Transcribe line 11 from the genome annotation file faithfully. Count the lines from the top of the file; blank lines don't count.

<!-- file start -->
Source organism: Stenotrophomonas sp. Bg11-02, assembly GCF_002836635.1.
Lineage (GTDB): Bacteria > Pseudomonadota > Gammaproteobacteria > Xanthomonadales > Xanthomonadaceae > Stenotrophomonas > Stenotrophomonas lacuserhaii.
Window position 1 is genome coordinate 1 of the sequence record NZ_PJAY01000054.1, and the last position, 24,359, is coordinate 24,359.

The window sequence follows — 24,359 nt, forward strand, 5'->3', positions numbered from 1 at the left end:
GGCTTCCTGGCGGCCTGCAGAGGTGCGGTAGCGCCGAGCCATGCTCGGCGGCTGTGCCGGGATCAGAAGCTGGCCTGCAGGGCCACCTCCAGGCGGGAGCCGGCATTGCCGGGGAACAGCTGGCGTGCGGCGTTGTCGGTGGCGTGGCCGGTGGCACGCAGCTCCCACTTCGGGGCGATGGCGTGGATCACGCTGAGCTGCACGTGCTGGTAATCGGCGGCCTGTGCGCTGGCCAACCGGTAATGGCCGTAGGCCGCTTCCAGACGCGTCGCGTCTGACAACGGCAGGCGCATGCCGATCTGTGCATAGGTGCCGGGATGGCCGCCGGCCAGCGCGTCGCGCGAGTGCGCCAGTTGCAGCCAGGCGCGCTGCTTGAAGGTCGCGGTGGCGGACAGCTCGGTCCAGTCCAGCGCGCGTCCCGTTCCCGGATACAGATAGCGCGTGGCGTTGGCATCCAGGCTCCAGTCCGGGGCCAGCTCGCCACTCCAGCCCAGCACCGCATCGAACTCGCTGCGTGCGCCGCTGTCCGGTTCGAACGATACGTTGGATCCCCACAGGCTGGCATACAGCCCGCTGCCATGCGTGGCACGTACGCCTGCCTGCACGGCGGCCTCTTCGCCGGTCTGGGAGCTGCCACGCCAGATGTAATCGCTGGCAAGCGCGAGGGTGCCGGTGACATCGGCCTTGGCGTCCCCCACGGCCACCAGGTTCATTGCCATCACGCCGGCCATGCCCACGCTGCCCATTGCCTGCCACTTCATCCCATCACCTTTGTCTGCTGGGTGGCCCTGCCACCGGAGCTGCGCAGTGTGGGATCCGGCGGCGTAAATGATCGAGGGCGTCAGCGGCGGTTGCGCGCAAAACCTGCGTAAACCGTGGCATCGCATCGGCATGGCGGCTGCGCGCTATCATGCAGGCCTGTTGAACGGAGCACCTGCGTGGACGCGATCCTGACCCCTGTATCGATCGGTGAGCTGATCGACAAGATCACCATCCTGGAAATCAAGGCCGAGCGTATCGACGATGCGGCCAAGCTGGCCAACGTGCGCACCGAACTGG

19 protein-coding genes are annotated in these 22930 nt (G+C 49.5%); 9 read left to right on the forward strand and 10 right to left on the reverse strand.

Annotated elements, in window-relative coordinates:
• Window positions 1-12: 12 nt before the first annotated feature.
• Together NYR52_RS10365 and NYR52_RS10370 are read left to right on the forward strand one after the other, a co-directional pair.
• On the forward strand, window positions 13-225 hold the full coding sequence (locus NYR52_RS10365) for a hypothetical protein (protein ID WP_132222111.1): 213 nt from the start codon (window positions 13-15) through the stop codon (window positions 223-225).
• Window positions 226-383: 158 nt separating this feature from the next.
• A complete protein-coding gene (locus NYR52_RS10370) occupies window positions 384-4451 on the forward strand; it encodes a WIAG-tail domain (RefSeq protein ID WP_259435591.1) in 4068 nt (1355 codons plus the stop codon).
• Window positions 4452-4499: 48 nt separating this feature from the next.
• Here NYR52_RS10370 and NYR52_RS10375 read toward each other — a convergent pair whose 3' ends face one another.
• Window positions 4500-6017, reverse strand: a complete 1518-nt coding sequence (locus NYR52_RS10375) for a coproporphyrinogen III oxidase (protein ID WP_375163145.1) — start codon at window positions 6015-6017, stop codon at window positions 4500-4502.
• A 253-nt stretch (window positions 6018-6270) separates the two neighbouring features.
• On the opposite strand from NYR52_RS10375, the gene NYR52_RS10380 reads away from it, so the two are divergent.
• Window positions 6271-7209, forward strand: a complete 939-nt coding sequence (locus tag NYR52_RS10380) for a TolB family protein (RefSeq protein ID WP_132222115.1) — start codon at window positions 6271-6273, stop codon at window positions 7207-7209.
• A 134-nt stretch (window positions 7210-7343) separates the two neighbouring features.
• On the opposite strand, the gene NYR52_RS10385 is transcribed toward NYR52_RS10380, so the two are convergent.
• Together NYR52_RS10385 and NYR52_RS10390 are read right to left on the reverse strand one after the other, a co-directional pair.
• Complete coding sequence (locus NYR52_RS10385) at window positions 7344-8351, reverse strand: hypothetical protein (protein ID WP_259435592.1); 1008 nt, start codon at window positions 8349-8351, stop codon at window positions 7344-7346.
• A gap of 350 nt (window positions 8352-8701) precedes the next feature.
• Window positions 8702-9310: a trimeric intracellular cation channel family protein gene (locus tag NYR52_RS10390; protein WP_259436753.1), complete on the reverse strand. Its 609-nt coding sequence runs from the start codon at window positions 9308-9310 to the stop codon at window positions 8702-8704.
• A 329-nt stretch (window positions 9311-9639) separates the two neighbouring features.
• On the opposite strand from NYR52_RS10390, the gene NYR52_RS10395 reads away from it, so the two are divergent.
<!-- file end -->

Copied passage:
• Window positions 226-383: 158 nt separating this feature from the next.